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Probiotics


Fansince88
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Probiotics help to give you a good stomach and it is said that is the foundation to the body's digestive system. I was taking them and need to get back to them. Anyone have any specific ones they like and why?

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Probiotics are digested and diluted before they're able to fully help. Prebiotics are effective, probiotics are not. 

 

https://www.scientificamerican.com/article/do-probiotics-really-work/

 

That's a decent article I skimmed the beginning of which paralleled my opinion

 

I maintain my gut health with dairy, citric fruit, and greens. I fart like a howitzer.

Edited by Boyst
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35 minutes ago, Boyst said:

Probiotics are digested and diluted before they're able to fully help. Prebiotics are effective, probiotics are not. 

 

https://www.scientificamerican.com/article/do-probiotics-really-work/

 

That's a decent article I skimmed the beginning of which paralleled my opinion

 

I maintain my gut health with dairy, citric fruit, and greens. I fart like a howitzer.

I have seen arguments for both. In my older age I find myself developing skin tags more than I did before. Have read articles that they are due to bad flora in the digestive system. If flatulence is any clue of healthy body I should live forever. Also I dont have access to raw milk.

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56 minutes ago, Fansince88 said:

I have seen arguments for both. In my older age I find myself developing skin tags more than I did before. Have read articles that they are due to bad flora in the digestive system. If flatulence is any clue of healthy body I should live forever. Also I dont have access to raw milk.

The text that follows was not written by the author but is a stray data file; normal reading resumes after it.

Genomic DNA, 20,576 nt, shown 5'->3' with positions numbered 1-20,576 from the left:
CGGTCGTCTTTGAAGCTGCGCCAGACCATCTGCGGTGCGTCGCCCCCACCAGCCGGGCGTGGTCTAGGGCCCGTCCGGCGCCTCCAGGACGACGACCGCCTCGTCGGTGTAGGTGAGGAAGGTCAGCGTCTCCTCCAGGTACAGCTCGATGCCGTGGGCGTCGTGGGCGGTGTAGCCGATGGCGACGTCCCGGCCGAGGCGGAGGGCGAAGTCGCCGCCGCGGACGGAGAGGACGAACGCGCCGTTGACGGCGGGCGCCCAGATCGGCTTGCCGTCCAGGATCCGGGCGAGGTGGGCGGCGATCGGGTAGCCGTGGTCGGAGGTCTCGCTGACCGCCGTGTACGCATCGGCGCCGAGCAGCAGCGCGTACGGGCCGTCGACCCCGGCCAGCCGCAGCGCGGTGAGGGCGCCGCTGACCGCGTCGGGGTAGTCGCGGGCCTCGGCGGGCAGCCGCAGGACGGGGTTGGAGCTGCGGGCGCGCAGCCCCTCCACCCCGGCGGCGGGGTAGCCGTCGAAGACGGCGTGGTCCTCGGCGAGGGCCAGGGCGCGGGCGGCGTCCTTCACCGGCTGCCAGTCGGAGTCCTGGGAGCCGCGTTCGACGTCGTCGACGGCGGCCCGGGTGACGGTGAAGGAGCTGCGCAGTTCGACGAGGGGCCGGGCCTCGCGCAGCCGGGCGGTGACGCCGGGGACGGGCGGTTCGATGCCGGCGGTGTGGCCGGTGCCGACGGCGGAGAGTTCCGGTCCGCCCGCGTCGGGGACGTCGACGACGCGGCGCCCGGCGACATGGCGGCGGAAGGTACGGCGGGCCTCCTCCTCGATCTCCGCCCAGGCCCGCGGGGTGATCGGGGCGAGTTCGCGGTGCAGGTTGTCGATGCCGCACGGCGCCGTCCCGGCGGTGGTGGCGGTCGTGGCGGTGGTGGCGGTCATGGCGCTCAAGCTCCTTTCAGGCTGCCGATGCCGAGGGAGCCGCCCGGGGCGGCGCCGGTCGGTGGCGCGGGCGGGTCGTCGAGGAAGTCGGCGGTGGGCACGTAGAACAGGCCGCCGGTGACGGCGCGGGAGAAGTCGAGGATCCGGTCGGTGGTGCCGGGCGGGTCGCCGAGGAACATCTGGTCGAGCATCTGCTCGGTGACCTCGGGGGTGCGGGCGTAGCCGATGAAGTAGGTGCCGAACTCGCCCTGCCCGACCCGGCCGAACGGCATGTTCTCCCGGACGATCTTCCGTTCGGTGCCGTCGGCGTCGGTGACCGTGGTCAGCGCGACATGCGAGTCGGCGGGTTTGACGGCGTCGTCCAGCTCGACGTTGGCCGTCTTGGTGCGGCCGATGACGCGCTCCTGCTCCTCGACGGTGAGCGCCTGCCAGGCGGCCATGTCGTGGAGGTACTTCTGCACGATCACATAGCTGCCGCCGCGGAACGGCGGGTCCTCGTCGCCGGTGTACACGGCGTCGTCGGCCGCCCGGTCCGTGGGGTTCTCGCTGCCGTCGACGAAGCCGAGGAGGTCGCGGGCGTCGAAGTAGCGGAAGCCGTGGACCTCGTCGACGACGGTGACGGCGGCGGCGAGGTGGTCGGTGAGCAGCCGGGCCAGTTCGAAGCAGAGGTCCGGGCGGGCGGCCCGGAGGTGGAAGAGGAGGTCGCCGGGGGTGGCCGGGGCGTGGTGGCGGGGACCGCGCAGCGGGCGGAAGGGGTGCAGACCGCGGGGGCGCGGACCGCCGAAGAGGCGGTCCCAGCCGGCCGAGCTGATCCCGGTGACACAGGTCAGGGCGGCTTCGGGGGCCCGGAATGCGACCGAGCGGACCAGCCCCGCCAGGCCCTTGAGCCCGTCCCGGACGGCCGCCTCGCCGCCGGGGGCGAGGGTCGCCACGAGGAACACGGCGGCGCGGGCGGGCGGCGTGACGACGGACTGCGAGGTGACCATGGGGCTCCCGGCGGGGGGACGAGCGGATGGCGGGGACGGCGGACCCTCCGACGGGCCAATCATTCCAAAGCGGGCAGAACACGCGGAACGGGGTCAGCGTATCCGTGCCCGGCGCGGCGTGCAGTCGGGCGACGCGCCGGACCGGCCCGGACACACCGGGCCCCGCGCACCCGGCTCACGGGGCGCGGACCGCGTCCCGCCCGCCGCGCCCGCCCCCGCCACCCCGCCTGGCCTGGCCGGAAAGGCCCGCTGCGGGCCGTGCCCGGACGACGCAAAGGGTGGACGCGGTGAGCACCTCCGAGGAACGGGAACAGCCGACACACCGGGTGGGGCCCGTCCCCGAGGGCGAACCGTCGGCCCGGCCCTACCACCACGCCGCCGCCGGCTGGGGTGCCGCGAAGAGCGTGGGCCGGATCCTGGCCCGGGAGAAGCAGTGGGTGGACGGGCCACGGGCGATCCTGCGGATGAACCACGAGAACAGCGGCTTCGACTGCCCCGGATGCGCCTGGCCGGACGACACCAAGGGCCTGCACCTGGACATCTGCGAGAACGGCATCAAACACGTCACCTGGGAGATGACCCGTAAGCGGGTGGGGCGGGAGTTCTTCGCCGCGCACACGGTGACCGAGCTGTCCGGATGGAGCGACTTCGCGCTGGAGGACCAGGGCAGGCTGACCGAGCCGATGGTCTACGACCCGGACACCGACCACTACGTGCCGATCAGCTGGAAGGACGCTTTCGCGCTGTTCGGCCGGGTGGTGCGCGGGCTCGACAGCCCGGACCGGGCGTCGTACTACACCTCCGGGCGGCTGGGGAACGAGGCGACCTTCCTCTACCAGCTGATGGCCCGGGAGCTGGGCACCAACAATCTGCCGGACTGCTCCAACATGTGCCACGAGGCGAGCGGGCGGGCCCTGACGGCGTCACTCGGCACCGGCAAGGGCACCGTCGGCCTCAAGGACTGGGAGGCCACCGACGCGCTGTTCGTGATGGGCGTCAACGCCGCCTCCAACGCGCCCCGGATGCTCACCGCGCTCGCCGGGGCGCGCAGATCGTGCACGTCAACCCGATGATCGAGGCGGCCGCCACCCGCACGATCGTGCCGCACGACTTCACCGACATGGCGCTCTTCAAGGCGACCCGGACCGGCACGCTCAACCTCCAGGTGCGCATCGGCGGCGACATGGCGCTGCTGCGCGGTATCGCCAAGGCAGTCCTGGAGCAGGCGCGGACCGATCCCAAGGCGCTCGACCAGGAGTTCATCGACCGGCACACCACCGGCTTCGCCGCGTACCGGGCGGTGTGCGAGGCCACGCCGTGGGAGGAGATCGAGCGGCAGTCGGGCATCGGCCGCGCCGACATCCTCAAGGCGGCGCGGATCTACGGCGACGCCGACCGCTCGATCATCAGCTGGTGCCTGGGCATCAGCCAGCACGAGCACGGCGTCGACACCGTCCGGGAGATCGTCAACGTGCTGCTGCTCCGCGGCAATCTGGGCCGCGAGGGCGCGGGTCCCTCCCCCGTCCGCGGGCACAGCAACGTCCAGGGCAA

Kefir

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15 hours ago, Fansince88 said:

I have seen arguments for both. In my older age I find myself developing skin tags more than I did before. Have read articles that they are due to bad flora in the digestive system. If flatulence is any clue of healthy body I should live forever. Also I dont have access to raw milk.

How the  hell does your digestive system affect theezcess growth of skin? Shin tags form where there is irritation of the skin.

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On 12/7/2020 at 10:06 AM, Wacka said:

How the  hell does your digestive system affect theezcess growth of skin? Shin tags form where there is irritation of the skin.

Sorry bud. Just saw this reply. Here is a simple article that explains how our inner issues are exposed on our outer shell. 

https://experiencelife.com/article/what-your-skin-is-trying-to-tell-you/

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Ah hah! Now I get it. About three weeks into the 2 week shutdown I went to the grocery store and was shocked to find ZERO flour, yeast, soup broths, paper products, Lysol products, bleach, and apple cider vinegar. Still hard to find ground white  pepper. 

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  • 2 weeks later...
ComradeKayAdams

Homemade fermented vegetables are my probiotics. Sauerkraut and kimchi are two of the most popular types that I will make from scratch, though I often experiment with just about any vegetable or any kind of brine seasoning. I don’t aim for specific prebiotics but instead try to eat a large variety of high-fiber non-processed (i.e., “real”) foods. Oats, bananas, lentils, and onions happen to be a few of my most common prebiotic sources.